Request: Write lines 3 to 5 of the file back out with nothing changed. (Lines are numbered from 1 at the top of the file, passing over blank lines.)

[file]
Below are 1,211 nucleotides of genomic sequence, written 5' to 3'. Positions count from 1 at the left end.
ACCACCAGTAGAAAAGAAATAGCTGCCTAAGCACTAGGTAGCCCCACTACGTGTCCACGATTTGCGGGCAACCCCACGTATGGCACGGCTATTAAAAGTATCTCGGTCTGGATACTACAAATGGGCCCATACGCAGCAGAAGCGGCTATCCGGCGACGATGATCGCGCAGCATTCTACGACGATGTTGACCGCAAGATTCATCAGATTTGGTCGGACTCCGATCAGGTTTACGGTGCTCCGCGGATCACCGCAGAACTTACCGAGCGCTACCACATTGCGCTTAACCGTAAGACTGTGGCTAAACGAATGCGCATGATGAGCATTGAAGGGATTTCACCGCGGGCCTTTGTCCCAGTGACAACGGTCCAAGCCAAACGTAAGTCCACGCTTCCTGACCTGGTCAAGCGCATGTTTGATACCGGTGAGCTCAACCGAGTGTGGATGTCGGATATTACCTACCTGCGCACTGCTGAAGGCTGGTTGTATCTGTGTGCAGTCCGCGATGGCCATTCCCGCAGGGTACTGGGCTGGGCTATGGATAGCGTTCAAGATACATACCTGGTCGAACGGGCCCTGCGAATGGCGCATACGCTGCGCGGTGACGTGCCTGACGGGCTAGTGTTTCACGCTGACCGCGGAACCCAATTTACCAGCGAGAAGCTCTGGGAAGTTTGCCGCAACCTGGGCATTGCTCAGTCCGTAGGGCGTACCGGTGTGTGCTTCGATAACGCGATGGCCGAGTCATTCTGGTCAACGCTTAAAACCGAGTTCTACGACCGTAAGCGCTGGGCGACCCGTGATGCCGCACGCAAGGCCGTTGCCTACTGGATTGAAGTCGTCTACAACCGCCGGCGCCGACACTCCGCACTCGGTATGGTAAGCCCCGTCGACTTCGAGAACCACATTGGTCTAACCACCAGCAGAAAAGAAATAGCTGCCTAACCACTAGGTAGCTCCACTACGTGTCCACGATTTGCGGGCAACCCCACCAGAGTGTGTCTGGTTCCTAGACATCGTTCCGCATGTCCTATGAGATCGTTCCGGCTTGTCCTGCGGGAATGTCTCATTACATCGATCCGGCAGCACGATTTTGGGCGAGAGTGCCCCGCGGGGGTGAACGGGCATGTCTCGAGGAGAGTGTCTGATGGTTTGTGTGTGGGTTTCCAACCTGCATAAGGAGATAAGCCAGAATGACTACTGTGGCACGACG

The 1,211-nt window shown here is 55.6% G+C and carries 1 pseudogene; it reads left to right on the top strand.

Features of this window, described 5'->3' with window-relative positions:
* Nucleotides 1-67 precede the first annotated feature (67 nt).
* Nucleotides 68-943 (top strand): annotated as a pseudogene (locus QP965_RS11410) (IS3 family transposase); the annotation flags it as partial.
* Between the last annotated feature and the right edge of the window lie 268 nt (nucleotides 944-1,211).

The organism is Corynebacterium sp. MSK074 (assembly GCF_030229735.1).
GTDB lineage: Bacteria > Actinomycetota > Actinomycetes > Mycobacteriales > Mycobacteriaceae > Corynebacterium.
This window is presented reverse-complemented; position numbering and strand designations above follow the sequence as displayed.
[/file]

The 1,211-nt window shown here is 55.6% G+C and carries 1 pseudogene; it reads left to right on the top strand.

Features of this window, described 5'->3' with window-relative positions:
* Nucleotides 1-67 precede the first annotated feature (67 nt).